From Victim to Victor and Creator of Opportunities

From Victim to Victor and Creator of Opportunities

In July of 1975 most of my friends were getting ready to go off to college.  I was getting sober. My career with drinking and drugging started at age 12. I loved the feeling when I got drunk and high and couldn’t wait to party.

No one really knew but I had a primal wound of being adopted that I had a hard time dealing with. I was raised in Massachusetts and adopted  by an Irish Catholic family.  My drinking and drugging fed that wound.

By the time I was a junior in High School I was a daily drinker. By the time I was in the 12th grade I was having a lot of blackouts. I saw about a dozen people die of drug and alcohol use. These were my friends, my peers.  I figured I would be one of them. I saw a kid drunk who walked in front of a car.  I knew of another kid who asphyxiated on his vomit. There was another kid doing push ups on a moving car. Of course he died. Times were tough.  In my world there was no social drinking.  It was all about getting drunk.

By the time I was 14 I was smoking pot every day before going to school.  I don’t know how my parents didn’t know, but they didn’t. I kept a bottle of liquor in my school locker. My grades weren’t that great and my parents insisted that I bring up my school grades.  Somehow I did but I couldn’t  finish my own  sentences.

When I walked through the hallways at school, I kept my head down. I wasn’t engaged with others. I just took things one day at a time.  I didn’t even think about my future.  Let no one say that kids can’t be addicted because I was one of them. It was in seeing these kids die that influenced me to get sober.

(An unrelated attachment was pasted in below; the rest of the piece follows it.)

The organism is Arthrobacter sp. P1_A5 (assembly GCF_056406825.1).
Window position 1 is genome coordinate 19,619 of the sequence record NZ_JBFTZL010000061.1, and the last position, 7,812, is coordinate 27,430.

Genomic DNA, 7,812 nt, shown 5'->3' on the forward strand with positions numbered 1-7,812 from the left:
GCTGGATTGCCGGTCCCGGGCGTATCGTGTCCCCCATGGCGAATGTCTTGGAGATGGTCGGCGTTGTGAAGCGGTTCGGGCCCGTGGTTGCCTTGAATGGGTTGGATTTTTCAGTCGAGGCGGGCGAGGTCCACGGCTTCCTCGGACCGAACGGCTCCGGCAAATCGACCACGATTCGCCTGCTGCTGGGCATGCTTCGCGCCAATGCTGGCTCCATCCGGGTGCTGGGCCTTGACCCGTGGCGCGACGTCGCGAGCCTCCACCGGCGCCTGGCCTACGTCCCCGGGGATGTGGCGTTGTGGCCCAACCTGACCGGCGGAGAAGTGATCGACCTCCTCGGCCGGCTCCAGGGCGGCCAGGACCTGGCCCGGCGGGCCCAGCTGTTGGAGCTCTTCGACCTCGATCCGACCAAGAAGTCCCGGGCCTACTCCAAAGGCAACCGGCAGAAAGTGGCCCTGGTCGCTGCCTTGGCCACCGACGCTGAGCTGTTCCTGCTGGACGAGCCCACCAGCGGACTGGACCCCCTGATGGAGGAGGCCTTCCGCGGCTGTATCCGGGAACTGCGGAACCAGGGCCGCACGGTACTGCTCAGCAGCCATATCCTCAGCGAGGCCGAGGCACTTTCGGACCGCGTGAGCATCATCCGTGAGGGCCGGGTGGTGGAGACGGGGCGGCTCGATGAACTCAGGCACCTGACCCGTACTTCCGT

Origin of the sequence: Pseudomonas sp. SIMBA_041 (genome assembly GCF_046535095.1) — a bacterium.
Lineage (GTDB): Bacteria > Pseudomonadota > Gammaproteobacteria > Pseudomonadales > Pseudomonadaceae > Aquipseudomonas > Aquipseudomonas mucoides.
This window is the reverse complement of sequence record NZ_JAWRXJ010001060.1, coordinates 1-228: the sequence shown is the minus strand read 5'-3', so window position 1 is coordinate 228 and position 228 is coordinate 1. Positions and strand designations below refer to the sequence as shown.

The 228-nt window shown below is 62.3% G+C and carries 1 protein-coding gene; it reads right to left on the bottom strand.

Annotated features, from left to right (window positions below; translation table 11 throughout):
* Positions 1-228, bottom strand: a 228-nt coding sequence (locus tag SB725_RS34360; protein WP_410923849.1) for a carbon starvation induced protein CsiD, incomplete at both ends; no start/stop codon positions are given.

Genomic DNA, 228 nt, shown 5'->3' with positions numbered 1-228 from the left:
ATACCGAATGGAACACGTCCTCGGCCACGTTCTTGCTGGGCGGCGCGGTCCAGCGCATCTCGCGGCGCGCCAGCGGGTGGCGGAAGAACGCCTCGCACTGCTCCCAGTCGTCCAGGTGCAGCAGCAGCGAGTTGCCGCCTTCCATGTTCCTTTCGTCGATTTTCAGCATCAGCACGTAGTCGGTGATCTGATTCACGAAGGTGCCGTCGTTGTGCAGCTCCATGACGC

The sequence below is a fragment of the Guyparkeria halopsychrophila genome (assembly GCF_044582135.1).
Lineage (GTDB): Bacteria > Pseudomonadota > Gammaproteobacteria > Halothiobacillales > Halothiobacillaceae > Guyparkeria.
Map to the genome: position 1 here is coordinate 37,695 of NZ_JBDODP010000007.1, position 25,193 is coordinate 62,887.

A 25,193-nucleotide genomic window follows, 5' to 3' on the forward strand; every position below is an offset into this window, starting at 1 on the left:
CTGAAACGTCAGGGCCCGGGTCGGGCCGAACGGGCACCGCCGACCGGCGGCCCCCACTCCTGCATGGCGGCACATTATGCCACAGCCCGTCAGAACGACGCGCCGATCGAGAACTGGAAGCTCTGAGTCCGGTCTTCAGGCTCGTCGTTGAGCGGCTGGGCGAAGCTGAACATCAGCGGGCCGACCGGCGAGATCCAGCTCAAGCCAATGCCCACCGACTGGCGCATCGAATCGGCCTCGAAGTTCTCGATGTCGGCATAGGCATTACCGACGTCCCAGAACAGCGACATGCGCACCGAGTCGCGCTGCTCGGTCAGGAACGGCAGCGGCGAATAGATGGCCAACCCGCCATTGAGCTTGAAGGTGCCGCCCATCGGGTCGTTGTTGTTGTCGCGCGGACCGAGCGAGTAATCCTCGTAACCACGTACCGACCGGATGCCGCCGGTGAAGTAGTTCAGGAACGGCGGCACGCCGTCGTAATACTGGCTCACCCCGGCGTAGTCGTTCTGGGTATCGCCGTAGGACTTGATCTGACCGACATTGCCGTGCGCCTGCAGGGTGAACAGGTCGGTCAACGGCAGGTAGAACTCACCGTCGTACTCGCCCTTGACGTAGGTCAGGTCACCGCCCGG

I drank at the beach alone. One of the places that I drank was on the wall at the Henry Cabot Lodge.  I was drinking straight whiskey at this time.  Kids would come down to drink and leave.  I was just never ready to leave.  I drank with wino’s as well. One wino spoke into my life and I will never forget what he said. He told me that if he drank like me, that he would quit. I will never forget him telling me this.

I look back and realize that I carried a lot of sorrows. I felt I was a victim of life and I would ask God, “Why?” It took a long time for me to realize that the why was in my own hands. I went through periods of unwillingness and resistance in letting go of my victim mentality. I had false expectations that life was fair and  I felt disappointed all the time. I was insecure and as I  look back and I acknowledge that I was narcissistic. I always needed a pat on the back.

I had liver damage that didn’t clear up for 3 ½ years after I was sober. I did get sober though.   It was a process of learning that my resentments fed my addiction.  I had a lot of resentments.  I always felt that I was being treated unfairly. This belief fed my resentments.

I played the guitar and wrote songs. Through writing I began to let go of m resentments. I have found that each song is a miracle.

I was sober for 8 years before I did STEPS 4-5 in the program. Over the years I had a lot of anger issues. After being sober for 20 years I felt that I was in a dry drunk. Somehow, I found the book “the Four Agreements.” I spent a week with the author.  I realized that I was no longer a victim of life but a creator of opportunities. This new outlook changed me.

I have now been sober for 30 years. I now treat addicted men. I still play my guitar and write music. I practice gratefulness every day.

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